MIAMI – Airbus and Boeing would “tremendously” benefit from the recovery in the market as per their long-term growth prospects.

According to Dhierin Bechai, author of the Aerospace Forum, the Airbus A321XLR aircraft would be at the gates of strengthening its value proposition. In contrast, Boeing as a company would be facing a high risk of being left behind in terms of product development and innovation.

Airbus A321XLR. Photo: Airbus.

Why the Airbus A321XLR Has a Lot to Offer

Although the performance in rage of the Airbus aircraft could be less than 4,700 nmi with a capacity of 180-220 passengers, it could allow for thinner routes. The A321XLR has a range-payload advantage that wide-body jets simply lack. In Bechai’s words, it is a “game-changing aircraft.”

As the pandemic changed things as we knew them, the demand profile will require a smaller jet performance unlike that of a wide-body aircraft. This is due to the profitability of the operations for each airline. That is where the Airbus A321XLR fits as a solution to efficiently maintaining a given route network due to its range-payload ratio advantage.

In his report, Bechai also mentions that when the Airbus A321XLR enters into service in 2023, we should keep an eye on old aircraft replacement cycles. This would be a good reason for airlines to replace the Boeing 757 with the A321XLR, as the former will be at its retirement age in three years. The Boeing 757 will most likely be displaced by the Airbus type instead of just being phased out without any replacement.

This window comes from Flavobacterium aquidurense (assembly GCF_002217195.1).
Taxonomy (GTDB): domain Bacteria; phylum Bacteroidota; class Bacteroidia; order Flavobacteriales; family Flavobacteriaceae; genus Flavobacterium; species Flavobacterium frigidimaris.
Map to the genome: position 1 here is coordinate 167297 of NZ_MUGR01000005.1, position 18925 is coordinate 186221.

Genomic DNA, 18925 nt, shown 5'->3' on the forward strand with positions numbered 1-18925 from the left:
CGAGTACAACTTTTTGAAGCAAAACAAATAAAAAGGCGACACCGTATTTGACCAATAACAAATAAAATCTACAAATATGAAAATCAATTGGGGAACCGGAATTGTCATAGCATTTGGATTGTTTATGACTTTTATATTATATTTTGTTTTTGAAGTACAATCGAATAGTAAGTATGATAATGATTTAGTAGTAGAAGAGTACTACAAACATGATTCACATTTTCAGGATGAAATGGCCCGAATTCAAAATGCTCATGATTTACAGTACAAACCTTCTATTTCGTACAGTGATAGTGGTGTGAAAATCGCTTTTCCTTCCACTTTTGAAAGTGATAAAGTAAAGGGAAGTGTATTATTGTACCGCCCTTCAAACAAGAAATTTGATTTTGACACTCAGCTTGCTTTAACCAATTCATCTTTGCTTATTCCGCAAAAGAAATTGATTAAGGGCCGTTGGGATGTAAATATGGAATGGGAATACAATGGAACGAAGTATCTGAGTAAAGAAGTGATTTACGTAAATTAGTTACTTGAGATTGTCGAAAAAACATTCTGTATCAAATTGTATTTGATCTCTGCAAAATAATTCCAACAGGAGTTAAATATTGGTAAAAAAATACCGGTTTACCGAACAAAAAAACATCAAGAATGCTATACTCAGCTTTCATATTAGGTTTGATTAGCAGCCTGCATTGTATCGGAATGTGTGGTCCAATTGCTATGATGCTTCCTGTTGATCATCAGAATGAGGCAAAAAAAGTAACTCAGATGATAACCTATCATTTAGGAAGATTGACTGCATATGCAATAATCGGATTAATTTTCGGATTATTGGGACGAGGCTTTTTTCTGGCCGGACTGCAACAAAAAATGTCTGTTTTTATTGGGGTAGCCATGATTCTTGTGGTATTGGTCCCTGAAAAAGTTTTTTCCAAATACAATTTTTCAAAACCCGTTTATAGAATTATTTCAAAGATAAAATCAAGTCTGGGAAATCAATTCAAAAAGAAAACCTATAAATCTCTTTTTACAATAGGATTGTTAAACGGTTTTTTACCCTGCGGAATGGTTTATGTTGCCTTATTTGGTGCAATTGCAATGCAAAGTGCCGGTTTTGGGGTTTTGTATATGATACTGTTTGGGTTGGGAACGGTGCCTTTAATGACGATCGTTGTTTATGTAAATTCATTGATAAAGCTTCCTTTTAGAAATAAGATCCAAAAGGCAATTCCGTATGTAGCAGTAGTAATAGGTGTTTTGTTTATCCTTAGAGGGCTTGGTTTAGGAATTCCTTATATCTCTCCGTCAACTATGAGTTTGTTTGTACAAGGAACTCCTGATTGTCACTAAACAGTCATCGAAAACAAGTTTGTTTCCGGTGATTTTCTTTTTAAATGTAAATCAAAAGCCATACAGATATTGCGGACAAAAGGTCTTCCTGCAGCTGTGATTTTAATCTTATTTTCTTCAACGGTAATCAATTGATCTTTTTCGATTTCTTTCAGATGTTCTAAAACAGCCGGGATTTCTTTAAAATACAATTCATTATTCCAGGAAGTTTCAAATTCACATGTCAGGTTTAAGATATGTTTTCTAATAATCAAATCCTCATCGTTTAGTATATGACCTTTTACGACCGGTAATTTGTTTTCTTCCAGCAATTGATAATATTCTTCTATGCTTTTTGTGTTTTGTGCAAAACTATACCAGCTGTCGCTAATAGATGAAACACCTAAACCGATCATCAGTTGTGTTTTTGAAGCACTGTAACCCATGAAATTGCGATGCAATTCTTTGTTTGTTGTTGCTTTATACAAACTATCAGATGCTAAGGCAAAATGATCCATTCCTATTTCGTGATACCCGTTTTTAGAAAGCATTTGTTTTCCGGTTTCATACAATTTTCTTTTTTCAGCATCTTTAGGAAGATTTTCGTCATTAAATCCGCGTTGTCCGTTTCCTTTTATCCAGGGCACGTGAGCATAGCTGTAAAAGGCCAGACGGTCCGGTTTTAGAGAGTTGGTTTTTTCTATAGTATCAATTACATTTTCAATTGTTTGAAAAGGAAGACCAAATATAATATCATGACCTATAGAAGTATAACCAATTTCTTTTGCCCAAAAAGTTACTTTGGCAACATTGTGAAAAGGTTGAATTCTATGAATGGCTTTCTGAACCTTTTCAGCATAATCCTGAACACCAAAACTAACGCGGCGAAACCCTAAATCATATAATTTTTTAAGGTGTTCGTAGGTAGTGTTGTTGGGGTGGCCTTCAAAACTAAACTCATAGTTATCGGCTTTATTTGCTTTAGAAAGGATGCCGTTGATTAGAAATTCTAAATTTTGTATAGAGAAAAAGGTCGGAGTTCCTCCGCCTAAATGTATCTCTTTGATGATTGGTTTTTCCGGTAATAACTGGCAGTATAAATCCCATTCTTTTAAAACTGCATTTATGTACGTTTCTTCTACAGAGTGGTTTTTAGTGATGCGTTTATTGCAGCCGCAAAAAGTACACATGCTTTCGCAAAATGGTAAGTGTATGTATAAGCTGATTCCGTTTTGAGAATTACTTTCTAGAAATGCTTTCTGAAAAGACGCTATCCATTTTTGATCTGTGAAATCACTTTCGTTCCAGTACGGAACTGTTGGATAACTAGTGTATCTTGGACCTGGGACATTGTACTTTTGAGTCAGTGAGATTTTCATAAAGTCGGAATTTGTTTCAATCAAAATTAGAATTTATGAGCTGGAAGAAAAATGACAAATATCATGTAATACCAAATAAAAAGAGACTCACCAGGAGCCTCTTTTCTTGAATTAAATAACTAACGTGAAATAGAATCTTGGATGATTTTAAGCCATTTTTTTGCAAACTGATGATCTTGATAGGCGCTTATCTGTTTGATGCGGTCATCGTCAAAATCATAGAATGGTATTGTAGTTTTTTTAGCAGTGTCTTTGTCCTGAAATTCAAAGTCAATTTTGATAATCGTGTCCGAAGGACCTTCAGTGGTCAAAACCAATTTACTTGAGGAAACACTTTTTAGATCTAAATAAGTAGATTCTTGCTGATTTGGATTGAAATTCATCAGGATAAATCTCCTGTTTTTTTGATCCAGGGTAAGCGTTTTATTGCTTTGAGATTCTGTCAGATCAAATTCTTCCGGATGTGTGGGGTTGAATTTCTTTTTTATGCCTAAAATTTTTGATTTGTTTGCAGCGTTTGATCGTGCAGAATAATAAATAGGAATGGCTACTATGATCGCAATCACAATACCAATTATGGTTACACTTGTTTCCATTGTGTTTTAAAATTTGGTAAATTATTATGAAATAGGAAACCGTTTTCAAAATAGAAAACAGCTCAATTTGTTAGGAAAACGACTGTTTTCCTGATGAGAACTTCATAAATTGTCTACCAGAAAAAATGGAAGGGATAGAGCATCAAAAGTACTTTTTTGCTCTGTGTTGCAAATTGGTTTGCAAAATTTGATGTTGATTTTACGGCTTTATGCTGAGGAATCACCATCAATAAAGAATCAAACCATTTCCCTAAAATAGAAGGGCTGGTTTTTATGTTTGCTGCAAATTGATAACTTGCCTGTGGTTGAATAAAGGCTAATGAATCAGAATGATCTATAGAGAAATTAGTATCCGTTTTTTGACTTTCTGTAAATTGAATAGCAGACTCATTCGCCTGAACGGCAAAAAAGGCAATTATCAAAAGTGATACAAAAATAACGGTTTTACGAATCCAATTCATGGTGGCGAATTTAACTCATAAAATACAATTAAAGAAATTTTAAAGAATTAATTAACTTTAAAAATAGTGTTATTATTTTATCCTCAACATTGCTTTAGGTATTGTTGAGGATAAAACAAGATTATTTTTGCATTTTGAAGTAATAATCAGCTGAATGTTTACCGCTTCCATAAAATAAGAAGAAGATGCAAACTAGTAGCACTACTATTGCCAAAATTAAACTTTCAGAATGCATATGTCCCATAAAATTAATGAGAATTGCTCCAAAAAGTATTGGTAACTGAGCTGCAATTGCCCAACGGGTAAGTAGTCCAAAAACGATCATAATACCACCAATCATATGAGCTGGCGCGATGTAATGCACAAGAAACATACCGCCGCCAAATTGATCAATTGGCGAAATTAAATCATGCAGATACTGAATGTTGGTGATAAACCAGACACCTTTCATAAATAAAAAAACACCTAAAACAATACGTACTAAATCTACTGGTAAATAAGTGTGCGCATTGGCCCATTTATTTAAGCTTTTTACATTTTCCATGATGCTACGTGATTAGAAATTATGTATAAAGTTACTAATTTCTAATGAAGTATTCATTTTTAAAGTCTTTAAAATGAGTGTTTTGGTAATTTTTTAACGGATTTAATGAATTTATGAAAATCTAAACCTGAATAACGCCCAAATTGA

It stands to reason, then, that keeping the development of the model will give Airbus an advantage over Boeing. It also will provide potential jobs at the assembly line and in the supply chain, something production line workers will look forward to amid the current crisis that will continue to impact the industry, at least until 2024.

Bechai even ventures into saying that Airbus’ plan for the A321 platform would likely not end with the Airbus A321XLR’s development. He believes the XLR is part of a “bigger development roadmap” where new iterations will come alongside technological insertion points.

The challenge for Airbus is still to convert coast-to-coast flying into a long-haul operation. Bechai also added that the fuselage length of the Airbus A321XLR could also be increased to carry up to 250 seats. As a result, the aircraft could have a long-term capability as further technological innovation arrives.

With the A321XLR, Airbus will deliver all this in a single-aisle economic configuration despite the levels of comfort that wide-body aircraft can bring to the table.

Boeing 737 MAX. Photo: Boeing.

Could Boeing Drop to Second Place in a Decade’s Time?

Amid the Boeing 737 MAX crisis, Bechai believes Boeing’s product development timeline and ability to continue innovating are in trouble. At its launch, the Boeing 737 MAX 10 was expected to compete with the Airbus A321neo in the middle of the market, but things were different then due to development and propulsion technology.

As it recovers from one of its worst crisis, Boeing has major debts and a need to innovate to deliver a clean-sheet aircraft to the market by 2025. However, Bechai believes that a new Boeing aircraft would not come until early in next decade. This is given the fact that the expected midsize jet plan by Boeing was reset with the appointment of David Calhoun as the company’s CEO, not to mention Boeing’s 737 MAX’s woes.

In the end and despite Boeing’s hard recovery, Bechai concedes that the American manufacturer could certainly explore which part of the market requires a new jet and bet on it, contesting Airbus’ future blue skies. Comparing 2019-2020 financial figures between these two manufacturing giants, Airbus has already topped Boeing. It took the former around a decade to achieve this positioning.

Featured photo: Airbus and Boeing aircraft. Photo: Article source: Wolfran Alpha.